Providers dig into supply closets for Haiti
Provider Raymond Arthurs is "only one person," but with the help of fellow providers, he collected more than $100,000 worth of equipment and supplies for Haiti in just two weeks.
Arthurs was moved to act by his 8-year-old daughter, who was troubled after she saw media coverage of the devastating earthquake that struck the impoverished nation Jan. 12.
"She said 'Daddy, you have to help these people,'" said Arthurs, owner of Manalapan, N.J.-based First Care Medical Supplies and vice president of the Jersey Association of Medical Equipment Services (JAMES). "I said 'I'm only one person and they need a lot of help.'"
So he reached out to JAMES's members to collect mobility equipment, bandages and syringes for a local Haitian aid organization.
"We are all competitors but everybody pitched in," said Arthurs. "Our industry is bashed in the media repeatedly and it's nice to show what we are really all about. We help people every day."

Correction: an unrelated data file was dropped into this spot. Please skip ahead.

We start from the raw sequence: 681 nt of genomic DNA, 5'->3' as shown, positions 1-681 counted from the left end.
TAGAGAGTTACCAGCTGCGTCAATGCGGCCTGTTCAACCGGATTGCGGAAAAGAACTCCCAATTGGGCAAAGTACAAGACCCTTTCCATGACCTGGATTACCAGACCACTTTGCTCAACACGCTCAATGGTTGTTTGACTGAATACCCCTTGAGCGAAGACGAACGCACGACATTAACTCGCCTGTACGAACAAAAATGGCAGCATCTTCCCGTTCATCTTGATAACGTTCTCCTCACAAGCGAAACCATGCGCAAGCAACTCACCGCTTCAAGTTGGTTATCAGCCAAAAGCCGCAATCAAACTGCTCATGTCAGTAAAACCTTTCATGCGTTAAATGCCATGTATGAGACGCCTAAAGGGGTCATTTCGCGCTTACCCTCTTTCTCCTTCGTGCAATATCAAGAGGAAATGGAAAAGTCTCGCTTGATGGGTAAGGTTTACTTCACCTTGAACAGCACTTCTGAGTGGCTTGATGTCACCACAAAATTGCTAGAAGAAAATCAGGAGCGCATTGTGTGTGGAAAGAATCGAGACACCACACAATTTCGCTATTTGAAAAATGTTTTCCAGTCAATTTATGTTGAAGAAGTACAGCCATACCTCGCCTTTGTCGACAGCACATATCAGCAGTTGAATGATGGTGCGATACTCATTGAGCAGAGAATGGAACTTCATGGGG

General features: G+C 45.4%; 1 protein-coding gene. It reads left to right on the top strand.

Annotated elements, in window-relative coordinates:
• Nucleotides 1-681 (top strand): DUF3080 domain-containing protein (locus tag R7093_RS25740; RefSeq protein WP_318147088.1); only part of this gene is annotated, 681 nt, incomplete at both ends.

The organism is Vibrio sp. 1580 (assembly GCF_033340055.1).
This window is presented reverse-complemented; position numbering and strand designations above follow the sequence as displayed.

That sentiment was echoed by Jim Shurlow, director of HME services for Ann Arbor, Mich.-based MedEquip, the HME branch of the University of Michigan Health System.
"We have a mission to support the community, not just locally but internationally," he said. "We've sent a couple of 40-foot shipping containers of DME equipment and supplies."
Provider Jennifer Arnett has collected "truckloads" of non-perishable items and medical supplies from physicians and hospitals for a local ministry group that has feet on the ground in Haiti.
"They are keeping a supply list that they e-mail constantly to me," said Arnett, homecare coordinator and RRT for Louisville, Ky.-based Premier Homecare. "We don't want to be shipping things down there that aren't necessary."
Premier has participated in medical missions with the ministry--including one to the Dominican Republic last November--and Arnett is confident that the donations are going where they are needed.
"It's getting to the people," she said.
The Accredited Medical Equipment Providers of America (AMEPA) has secured a 1,600-square-foot warehouse in North Miami Beach, Fla., to serve as a collection point for donations. Responses have come from as far as California.
"We're working directly with Catholic Charities and put out an initial list of (needed items)," said Sean Schwinghammer, executive director of AMEPA. "It's coming in consistently--wheelchairs, beds, everything you'd expect."
The need for donations will continue long after the earthquake fades from headlines.
"Haiti's plight was so terrible to begin with," said Arnett. "People need to pull together and support them."